Early Renewals and Sequel News: Just Hype Marketing Or What?

The other day I was pondering an interesting pattern that I've been seeing these last few years, and that's the announcements of "planned" sequels and TV series renewals, before the first season or movie is even out of the gate.

Me, I think these announcements are just shrewd mind games, from the marketing departments of the studios.


It used to be that a show would run it's course through a season and then a renewal announcement would be had.  And in the day of old, a movie would play in theaters, run its course, then some time later, movie fans would hear about the production of a sequel.

But these days, I can't help but wonder if sequel and renewal announcements are just more press propaganda to get people interested.

And what I mean by that is that I wonder if renewals and sequels aren't designed to make people think, "Ooh, if it's getting renewed, it must be pretty good."


"Well, if a sequel is being planned, then this first one must be pretty good."

But seriously?  Does hearing about TV series renewals or movie sequels actually make you ponder the quality of the next project under a franchise title?

What prompted these curiosities are the following examples:

When Green Lantern, starring Ryan Reynolds was in production and nearing post production time, the word on the street was that the studio was already lining up writers for the sequel.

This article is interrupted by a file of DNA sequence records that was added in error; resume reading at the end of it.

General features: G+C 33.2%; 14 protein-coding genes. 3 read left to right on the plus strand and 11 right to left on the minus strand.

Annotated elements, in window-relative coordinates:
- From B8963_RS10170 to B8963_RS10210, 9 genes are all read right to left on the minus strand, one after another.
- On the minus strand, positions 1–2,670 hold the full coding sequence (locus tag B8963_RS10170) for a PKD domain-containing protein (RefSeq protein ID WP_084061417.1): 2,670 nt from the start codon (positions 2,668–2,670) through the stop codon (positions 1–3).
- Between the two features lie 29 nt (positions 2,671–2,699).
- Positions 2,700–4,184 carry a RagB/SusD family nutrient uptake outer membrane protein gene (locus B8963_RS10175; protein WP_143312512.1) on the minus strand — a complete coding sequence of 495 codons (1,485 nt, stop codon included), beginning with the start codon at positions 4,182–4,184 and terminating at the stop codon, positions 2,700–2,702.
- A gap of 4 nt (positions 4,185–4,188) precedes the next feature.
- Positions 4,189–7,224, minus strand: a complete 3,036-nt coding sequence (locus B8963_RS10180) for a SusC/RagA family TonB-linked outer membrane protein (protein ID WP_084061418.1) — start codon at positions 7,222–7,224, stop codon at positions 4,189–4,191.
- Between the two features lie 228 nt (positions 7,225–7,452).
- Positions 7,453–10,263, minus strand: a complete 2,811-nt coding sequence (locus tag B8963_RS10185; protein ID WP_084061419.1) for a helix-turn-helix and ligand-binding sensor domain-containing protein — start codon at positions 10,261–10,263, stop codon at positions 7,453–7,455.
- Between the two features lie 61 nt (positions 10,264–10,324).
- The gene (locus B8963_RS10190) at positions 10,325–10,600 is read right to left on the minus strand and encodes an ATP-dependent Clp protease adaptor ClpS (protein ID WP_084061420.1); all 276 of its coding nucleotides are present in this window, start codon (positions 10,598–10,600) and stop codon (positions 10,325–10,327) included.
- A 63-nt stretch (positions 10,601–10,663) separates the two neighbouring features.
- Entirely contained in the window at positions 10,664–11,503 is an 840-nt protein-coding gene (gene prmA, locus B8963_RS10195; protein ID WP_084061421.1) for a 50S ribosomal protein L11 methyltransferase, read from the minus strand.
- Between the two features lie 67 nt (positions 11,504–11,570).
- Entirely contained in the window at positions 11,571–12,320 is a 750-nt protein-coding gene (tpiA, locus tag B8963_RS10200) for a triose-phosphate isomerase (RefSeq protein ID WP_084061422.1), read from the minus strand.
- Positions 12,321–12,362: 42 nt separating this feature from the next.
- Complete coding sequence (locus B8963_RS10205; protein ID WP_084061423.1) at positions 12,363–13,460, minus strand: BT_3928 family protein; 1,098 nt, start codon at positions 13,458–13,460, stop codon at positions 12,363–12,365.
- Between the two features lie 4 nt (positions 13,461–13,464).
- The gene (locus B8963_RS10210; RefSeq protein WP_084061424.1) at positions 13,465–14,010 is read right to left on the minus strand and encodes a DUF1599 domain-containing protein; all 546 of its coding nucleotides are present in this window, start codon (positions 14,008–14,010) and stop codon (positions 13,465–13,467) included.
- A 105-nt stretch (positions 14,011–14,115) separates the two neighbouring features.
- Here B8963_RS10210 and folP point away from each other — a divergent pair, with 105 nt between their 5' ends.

When the latest Conan the Barbarian movie remake, starring Jason Momoa, was nearing production completion, word on the street was that a sequel is out in the pipes and Momoa himself would be writing it.

And we saw how both those movies, highly anticipated by core fans, fell rather flat and cratered at the box office.

Today I saw headlines that are saying that a sequel to Abraham Lincoln: Vampire Hunter is possible.  This movie is due out in June of 2012.  It's only February.

And so many times we hear how sequels are being developed for various movies.  But again, the word developed could be an over-used term, like the term "exclusive!"  If I am thinking about writing a short story, I think that means I'm "developing" it.

A few months ago HBO had a preview airing of Luck, the drama based on the horse racing industry.  It didn't draw huge numbers if I remember correctly.  Yet from that airing a month or so ago, they've ordered season 1 and have already ordered season 2 of the show.

I'm not sure how they can metric out the reasoning.  Meaning, what numbers have they seen to warrant a second season before the first season airs?


What Can Be Given, Can Be Taketh Away!

But to be honest, I would recommend not giving too much credence to renewal and sequel announcements.  If by anything else, think about how a show, despite a season ordered and ready to go, gets pulled from the air.  Or how sequels to movies not received well, well, disappear from the marketing news machine.

Anyone at anytime can say they've ordered more of something.  When I hear about these new developments, I just shake my head and realize that it's just a pitch.

Don't be swayed until you see or hear about real results, like the box office numbers or TV ratings.  THEN, you can say wow, that must be cool if so many people watched that.  But don't fall for the marketing and hype that may not really be there!  Stay calm and be patient.

At least that's my observational opinion from Cinema Static!